Consumers Warned not to eat Sport-Harvested Bivalve Shellfish from Marin County
Date: December 31, 2020
Contact: CDPHpress@cdph.ca.gov | CDPH Marine Biotoxin Monitoring Program
CDPH Lifts Warning about Shellfish from Sonoma County but Warning for Mendocino County Remains
The California Department of Public Health (CDPH) is advising consumers not to eat sports-harvested mussels, clams, or scallops from Marin County due to dangerous levels of paralytic shellfish poisoning (PSP) toxins being detected.
This warning does not apply to commercially sold clams, mussels, scallops or oysters from approved sources. State law permits only state-certified commercial shellfish harvesters or dealers to sell these products. Shellfish sold by certified harvesters and dealers are subject to frequent mandatory testing to monitor for toxins.
PSP toxins affect the central nervous system, producing a tingling around the mouth and fingertips within a few minutes to a few hours after eating toxic shellfish. These symptoms are typically followed by loss of balance, lack of muscular coordination, slurred speech and difficulty swallowing. In severe poisonings, complete muscular paralysis and death from asphyxiation can occur.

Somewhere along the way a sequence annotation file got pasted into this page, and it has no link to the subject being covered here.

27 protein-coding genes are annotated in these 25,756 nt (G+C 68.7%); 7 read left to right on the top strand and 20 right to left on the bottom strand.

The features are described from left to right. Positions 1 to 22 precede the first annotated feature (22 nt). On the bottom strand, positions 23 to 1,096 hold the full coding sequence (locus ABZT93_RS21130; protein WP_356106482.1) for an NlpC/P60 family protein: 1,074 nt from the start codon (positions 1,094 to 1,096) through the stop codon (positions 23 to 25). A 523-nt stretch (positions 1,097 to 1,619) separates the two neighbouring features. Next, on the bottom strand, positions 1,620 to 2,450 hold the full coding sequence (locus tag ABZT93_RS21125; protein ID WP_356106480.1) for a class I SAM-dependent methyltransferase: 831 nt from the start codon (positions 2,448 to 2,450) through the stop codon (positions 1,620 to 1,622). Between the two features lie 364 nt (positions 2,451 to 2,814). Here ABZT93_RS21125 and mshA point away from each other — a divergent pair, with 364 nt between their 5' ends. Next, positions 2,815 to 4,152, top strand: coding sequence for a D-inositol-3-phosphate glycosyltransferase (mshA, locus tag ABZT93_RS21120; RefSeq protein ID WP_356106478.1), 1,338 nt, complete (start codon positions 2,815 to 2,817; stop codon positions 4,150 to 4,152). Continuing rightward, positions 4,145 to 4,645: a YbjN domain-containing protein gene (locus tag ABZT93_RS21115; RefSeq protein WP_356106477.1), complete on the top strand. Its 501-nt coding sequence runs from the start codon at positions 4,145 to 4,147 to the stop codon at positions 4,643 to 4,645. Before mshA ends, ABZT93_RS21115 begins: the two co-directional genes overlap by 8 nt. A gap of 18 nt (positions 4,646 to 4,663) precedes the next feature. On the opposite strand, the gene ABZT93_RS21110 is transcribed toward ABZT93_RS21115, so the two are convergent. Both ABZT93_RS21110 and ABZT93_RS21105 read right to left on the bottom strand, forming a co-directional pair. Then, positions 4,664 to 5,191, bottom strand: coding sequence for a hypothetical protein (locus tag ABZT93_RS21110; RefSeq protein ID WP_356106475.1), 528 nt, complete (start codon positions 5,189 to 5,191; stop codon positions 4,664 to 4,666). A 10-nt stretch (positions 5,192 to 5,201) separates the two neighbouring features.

Meanwhile, CDPH has lifted the October 30, 2020 shellfish safety notification today related to sport-harvested mussels, whole scallops, and clams in Sonoma County. The safety notification was due to dangerous levels of naturally occurring paralytic shellfish poisoning (PSP) toxins that can cause illness or death. Recent testing shows PSP toxins are at safe or undetectable levels for bivalve shellfish in this area.
The warning against eating sport-harvested bivalve shellfish (including mussels, clams, and scallops) from Mendocino County remains in effect, due to continued elevated levels of PSP toxins.
For the most current information on shellfish advisories, call CDPH's toll-free Shellfish Information Line at (800) 553-4133 or viewing the recreational bivalve shellfish advisory interactive map. For additional information, please visit the CDPH Marine Biotoxin Monitoring Web page.